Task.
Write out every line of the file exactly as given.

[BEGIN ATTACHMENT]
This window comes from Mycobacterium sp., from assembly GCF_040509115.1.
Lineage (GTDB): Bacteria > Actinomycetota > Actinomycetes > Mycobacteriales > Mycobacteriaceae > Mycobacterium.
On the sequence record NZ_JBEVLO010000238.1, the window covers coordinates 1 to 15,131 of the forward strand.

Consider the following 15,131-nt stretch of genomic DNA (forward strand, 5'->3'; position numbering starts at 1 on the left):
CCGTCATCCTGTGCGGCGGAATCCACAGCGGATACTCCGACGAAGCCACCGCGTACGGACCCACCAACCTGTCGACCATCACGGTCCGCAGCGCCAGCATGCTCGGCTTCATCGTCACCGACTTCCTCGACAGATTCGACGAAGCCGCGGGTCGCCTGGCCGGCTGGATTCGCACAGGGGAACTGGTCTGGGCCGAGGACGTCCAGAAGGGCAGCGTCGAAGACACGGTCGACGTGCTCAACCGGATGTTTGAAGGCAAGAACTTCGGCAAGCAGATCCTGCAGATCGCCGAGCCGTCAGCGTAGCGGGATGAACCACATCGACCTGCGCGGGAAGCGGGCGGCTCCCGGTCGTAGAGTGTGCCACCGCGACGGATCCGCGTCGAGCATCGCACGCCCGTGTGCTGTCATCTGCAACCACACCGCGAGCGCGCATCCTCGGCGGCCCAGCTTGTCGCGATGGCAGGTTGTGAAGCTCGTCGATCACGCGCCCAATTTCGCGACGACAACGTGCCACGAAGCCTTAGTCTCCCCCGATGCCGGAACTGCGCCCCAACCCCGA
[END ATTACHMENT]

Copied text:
This window comes from Mycobacterium sp., from assembly GCF_040509115.1.
Lineage (GTDB): Bacteria > Actinomycetota > Actinomycetes > Mycobacteriales > Mycobacteriaceae > Mycobacterium.
On the sequence record NZ_JBEVLO010000238.1, the window covers coordinates 1 to 15,131 of the forward strand.

Consider the following 15,131-nt stretch of genomic DNA (forward strand, 5'->3'; position numbering starts at 1 on the left):
CCGTCATCCTGTGCGGCGGAATCCACAGCGGATACTCCGACGAAGCCACCGCGTACGGACCCACCAACCTGTCGACCATCACGGTCCGCAGCGCCAGCATGCTCGGCTTCATCGTCACCGACTTCCTCGACAGATTCGACGAAGCCGCGGGTCGCCTGGCCGGCTGGATTCGCACAGGGGAACTGGTCTGGGCCGAGGACGTCCAGAAGGGCAGCGTCGAAGACACGGTCGACGTGCTCAACCGGATGTTTGAAGGCAAGAACTTCGGCAAGCAGATCCTGCAGATCGCCGAGCCGTCAGCGTAGCGGGATGAACCACATCGACCTGCGCGGGAAGCGGGCGGCTCCCGGTCGTAGAGTGTGCCACCGCGACGGATCCGCGTCGAGCATCGCACGCCCGTGTGCTGTCATCTGCAACCACACCGCGAGCGCGCATCCTCGGCGGCCCAGCTTGTCGCGATGGCAGGTTGTGAAGCTCGTCGATCACGCGCCCAATTTCGCGACGACAACGTGCCACGAAGCCTTAGTCTCCCCCGATGCCGGAACTGCGCCCCAACCCCGA